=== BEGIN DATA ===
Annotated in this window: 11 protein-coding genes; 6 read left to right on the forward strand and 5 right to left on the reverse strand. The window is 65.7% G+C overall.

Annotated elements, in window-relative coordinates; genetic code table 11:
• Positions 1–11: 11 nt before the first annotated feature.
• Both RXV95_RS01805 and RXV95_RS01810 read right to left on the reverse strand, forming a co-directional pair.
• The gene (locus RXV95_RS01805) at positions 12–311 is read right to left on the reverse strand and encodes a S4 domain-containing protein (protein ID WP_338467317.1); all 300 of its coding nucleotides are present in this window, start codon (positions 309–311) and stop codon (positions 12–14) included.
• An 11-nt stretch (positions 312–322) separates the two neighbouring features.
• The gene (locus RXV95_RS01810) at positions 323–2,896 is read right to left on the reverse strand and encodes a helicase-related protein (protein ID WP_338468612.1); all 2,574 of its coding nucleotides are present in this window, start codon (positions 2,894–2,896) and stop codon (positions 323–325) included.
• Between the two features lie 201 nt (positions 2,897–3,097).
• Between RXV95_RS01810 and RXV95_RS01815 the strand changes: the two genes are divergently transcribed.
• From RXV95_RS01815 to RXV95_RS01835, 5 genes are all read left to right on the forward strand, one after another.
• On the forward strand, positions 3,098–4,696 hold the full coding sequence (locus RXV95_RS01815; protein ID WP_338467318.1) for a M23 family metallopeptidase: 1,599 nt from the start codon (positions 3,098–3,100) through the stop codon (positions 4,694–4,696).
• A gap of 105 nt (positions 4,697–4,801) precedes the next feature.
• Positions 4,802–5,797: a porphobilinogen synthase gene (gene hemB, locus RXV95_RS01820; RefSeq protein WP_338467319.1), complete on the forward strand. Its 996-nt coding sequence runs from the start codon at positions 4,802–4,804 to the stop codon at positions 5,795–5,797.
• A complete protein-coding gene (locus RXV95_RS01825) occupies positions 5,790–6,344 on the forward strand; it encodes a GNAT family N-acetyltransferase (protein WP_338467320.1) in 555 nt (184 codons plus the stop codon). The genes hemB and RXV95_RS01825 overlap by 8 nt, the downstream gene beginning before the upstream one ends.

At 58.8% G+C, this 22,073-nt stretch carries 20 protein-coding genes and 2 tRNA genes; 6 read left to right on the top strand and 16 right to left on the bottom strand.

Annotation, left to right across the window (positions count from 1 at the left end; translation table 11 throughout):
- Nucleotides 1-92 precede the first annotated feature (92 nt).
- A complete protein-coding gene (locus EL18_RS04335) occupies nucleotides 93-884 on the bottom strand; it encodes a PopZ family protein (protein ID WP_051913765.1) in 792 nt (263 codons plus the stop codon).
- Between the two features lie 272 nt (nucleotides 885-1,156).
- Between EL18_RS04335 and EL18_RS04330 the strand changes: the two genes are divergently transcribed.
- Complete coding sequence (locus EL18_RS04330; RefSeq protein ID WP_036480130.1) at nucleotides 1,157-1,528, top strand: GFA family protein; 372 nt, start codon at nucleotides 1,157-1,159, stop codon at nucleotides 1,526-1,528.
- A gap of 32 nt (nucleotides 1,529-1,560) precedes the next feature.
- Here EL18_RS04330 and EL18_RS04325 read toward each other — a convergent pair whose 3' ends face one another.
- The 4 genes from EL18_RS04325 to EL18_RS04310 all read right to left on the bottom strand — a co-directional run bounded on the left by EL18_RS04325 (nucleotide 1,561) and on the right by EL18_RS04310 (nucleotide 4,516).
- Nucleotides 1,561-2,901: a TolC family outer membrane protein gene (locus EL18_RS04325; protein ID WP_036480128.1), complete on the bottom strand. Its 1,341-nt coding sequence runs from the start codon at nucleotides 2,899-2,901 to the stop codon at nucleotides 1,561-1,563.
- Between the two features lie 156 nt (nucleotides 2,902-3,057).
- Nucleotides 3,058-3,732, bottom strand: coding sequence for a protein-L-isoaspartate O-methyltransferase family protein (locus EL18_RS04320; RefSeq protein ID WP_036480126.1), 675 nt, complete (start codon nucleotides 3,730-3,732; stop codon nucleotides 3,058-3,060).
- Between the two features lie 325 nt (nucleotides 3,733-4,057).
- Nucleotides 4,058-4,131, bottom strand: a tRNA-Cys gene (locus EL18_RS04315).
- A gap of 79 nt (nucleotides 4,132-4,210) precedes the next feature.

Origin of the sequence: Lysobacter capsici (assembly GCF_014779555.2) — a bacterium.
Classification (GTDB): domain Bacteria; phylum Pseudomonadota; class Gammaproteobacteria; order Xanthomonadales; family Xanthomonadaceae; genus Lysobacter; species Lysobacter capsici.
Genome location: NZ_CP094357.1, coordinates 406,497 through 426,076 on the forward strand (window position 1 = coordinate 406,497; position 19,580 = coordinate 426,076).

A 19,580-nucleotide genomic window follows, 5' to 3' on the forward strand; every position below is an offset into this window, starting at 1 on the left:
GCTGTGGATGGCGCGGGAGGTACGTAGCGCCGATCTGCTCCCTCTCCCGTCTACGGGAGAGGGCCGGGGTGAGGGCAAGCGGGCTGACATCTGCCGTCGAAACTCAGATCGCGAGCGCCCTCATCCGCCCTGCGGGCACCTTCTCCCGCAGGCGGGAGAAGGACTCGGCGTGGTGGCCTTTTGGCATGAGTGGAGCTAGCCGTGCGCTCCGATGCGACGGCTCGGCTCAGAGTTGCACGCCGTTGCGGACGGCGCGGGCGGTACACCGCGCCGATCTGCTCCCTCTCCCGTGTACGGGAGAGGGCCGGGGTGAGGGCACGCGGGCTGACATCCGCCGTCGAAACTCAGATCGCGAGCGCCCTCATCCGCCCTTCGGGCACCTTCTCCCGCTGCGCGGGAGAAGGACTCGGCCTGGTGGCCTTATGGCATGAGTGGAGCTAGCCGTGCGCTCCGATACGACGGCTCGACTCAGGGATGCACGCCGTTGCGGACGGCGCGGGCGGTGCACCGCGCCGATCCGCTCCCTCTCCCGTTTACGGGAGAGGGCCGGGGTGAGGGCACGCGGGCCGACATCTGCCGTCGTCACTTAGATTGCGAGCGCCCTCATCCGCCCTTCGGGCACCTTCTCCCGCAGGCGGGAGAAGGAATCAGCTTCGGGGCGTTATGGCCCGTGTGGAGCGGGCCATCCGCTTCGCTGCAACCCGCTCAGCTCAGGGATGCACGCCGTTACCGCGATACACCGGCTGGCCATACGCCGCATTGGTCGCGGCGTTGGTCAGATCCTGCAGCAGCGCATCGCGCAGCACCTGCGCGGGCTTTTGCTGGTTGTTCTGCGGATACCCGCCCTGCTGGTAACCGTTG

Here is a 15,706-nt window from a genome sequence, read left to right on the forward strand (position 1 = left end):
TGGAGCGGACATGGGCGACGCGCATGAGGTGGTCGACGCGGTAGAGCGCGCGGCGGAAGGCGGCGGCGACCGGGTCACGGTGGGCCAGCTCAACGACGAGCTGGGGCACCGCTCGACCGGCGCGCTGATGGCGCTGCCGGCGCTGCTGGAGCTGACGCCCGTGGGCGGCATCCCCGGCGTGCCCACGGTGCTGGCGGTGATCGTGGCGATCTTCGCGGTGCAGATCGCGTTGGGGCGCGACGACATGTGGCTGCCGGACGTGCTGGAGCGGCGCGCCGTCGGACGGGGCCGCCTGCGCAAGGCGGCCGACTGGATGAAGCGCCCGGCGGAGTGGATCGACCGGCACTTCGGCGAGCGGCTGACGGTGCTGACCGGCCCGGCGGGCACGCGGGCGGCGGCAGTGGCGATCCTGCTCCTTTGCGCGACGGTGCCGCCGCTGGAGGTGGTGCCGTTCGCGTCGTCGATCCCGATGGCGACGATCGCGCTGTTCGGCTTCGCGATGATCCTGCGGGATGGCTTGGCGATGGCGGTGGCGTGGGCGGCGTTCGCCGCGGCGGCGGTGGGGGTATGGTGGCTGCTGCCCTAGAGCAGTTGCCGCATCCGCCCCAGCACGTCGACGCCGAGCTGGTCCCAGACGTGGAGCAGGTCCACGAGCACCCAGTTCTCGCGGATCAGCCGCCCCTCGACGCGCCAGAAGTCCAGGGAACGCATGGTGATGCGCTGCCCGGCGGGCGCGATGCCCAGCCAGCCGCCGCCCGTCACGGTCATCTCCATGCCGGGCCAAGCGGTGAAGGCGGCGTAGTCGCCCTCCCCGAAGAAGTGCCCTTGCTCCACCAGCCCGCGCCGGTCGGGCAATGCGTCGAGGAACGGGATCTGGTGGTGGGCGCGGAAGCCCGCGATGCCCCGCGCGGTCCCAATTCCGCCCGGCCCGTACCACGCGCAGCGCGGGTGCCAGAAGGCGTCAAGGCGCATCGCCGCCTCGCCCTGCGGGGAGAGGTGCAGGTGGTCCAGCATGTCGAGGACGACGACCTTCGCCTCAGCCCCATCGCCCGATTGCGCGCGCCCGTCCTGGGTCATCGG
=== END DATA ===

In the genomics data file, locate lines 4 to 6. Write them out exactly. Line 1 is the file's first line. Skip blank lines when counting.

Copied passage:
• Both RXV95_RS01805 and RXV95_RS01810 read right to left on the reverse strand, forming a co-directional pair.
• The gene (locus RXV95_RS01805) at positions 12–311 is read right to left on the reverse strand and encodes a S4 domain-containing protein (protein ID WP_338467317.1); all 300 of its coding nucleotides are present in this window, start codon (positions 309–311) and stop codon (positions 12–14) included.
• An 11-nt stretch (positions 312–322) separates the two neighbouring features.